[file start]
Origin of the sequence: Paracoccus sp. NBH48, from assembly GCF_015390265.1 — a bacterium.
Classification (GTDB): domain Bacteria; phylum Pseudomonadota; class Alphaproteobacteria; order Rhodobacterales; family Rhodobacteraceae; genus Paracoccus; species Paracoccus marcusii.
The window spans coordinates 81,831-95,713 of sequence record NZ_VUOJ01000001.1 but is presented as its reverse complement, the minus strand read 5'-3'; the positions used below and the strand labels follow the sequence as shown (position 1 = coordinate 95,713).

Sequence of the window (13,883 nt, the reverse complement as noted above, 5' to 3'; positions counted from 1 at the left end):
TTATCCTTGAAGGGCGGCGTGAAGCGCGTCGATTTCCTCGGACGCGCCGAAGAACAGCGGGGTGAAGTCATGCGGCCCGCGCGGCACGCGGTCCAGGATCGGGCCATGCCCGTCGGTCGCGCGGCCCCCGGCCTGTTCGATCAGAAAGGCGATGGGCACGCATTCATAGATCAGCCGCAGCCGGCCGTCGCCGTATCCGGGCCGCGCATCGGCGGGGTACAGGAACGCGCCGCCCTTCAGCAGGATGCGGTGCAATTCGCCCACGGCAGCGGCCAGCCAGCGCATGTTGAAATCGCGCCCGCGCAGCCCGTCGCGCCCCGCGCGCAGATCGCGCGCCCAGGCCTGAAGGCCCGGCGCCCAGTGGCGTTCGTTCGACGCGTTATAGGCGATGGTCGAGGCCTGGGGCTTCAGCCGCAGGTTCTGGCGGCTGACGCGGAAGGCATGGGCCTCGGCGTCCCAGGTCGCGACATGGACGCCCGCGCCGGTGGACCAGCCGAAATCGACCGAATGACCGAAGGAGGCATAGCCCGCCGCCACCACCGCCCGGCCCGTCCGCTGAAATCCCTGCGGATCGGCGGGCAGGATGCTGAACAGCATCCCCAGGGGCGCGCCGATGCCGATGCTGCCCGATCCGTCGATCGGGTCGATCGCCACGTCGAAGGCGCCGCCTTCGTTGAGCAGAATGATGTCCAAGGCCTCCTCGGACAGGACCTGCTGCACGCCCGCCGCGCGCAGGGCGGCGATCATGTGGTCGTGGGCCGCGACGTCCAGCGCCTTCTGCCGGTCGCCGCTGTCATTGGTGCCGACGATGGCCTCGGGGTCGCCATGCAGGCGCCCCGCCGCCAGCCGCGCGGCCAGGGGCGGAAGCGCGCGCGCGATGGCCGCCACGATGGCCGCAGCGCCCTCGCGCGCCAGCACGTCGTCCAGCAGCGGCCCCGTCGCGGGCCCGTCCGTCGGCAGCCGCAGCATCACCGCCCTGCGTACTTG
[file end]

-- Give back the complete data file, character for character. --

Origin of the sequence: Paracoccus sp. NBH48, from assembly GCF_015390265.1 — a bacterium.
Classification (GTDB): domain Bacteria; phylum Pseudomonadota; class Alphaproteobacteria; order Rhodobacterales; family Rhodobacteraceae; genus Paracoccus; species Paracoccus marcusii.
The window spans coordinates 81,831-95,713 of sequence record NZ_VUOJ01000001.1 but is presented as its reverse complement, the minus strand read 5'-3'; the positions used below and the strand labels follow the sequence as shown (position 1 = coordinate 95,713).

Sequence of the window (13,883 nt, the reverse complement as noted above, 5' to 3'; positions counted from 1 at the left end):
TTATCCTTGAAGGGCGGCGTGAAGCGCGTCGATTTCCTCGGACGCGCCGAAGAACAGCGGGGTGAAGTCATGCGGCCCGCGCGGCACGCGGTCCAGGATCGGGCCATGCCCGTCGGTCGCGCGGCCCCCGGCCTGTTCGATCAGAAAGGCGATGGGCACGCATTCATAGATCAGCCGCAGCCGGCCGTCGCCGTATCCGGGCCGCGCATCGGCGGGGTACAGGAACGCGCCGCCCTTCAGCAGGATGCGGTGCAATTCGCCCACGGCAGCGGCCAGCCAGCGCATGTTGAAATCGCGCCCGCGCAGCCCGTCGCGCCCCGCGCGCAGATCGCGCGCCCAGGCCTGAAGGCCCGGCGCCCAGTGGCGTTCGTTCGACGCGTTATAGGCGATGGTCGAGGCCTGGGGCTTCAGCCGCAGGTTCTGGCGGCTGACGCGGAAGGCATGGGCCTCGGCGTCCCAGGTCGCGACATGGACGCCCGCGCCGGTGGACCAGCCGAAATCGACCGAATGACCGAAGGAGGCATAGCCCGCCGCCACCACCGCCCGGCCCGTCCGCTGAAATCCCTGCGGATCGGCGGGCAGGATGCTGAACAGCATCCCCAGGGGCGCGCCGATGCCGATGCTGCCCGATCCGTCGATCGGGTCGATCGCCACGTCGAAGGCGCCGCCTTCGTTGAGCAGAATGATGTCCAAGGCCTCCTCGGACAGGACCTGCTGCACGCCCGCCGCGCGCAGGGCGGCGATCATGTGGTCGTGGGCCGCGACGTCCAGCGCCTTCTGCCGGTCGCCGCTGTCATTGGTGCCGACGATGGCCTCGGGGTCGCCATGCAGGCGCCCCGCCGCCAGCCGCGCGGCCAGGGGCGGAAGCGCGCGCGCGATGGCCGCCACGATGGCCGCAGCGCCCTCGCGCGCCAGCACGTCGTCCAGCAGCGGCCCCGTCGCGGGCCCGTCCGTCGGCAGCCGCAGCATCACCGCCCTGCGTACTTG